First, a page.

# BBO Discussion Forums: A card combination - BBO Discussion Forums

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## A card combination

### #1fuburules3

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Posted 2012-April-18, 18:20

Perhaps I'm seeing complexity where there is none, but anyway . . .

Suppose I have
AJ9 in dummy opposite

xxx

in a no trump contract with plenty of entries. It is well-known that the best way to play this for two tricks is low to the nine and then low to the jack. I am interested in how I should change my initial plan based on what card LHO plays. A secondary question is what is the optimal strategy for LHO.

Assume for simplicity that LHO has exactly 3 spades and that he has a holding where my play matters (either K10x,Q10x,KQx). There are 8 (equal probability ways) to be dealt (K/Q)10x and 4 (equal probability ways) to be dealt KQx.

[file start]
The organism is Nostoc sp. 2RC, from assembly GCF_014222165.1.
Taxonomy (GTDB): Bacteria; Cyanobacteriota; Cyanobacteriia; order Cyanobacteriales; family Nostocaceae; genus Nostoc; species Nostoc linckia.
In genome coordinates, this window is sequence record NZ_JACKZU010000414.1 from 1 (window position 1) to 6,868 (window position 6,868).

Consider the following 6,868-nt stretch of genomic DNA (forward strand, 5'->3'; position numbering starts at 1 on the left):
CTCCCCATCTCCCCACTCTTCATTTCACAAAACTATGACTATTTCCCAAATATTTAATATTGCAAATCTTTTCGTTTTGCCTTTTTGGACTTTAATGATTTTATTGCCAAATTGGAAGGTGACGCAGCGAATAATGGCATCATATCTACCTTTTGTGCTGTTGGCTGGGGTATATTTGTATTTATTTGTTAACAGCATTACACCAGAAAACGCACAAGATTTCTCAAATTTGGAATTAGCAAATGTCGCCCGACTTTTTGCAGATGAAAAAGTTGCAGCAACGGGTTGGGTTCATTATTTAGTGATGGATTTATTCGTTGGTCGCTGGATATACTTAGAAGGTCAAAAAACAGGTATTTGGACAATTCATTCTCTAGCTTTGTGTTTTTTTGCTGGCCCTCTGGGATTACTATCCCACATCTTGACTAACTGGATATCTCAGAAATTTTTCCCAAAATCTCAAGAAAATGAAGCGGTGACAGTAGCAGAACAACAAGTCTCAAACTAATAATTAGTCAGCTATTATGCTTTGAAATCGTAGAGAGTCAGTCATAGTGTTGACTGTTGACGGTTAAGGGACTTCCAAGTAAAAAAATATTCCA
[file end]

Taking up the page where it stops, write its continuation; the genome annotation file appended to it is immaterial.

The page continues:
If he will always play an honor from KQx and never from (K/Q)10x then it is clear that if I see an honor on the first spade play, I should win the A and lead towards the jack and if I don't see an honor I should finesse the 9. On the other hand, if LHO will never play an honor from KQx and always from (K/Q)10x then I should adopt the opposite strategy. So how I play this combination when LHO plays an honor should definitely depend on how I think LHO will play his cards.

Assume LHO adopts a strategy where he will play an honor from KQx A% of the time and an honor from K10x B%. So (still assuming LHO has a holding that matters) I will see an honor

(A/3+2B/3)%

and when I see an honor there is

(A/3)/(A/3+2B/3)

chance it will be from KQx and

(2B/3)/(A/3+2B/3)

change it will be from (K/Q)10x. This seems to suggest that if I see an honor, I should play LHO for KQx if 2A>B and for (K/Q)10x otherwise.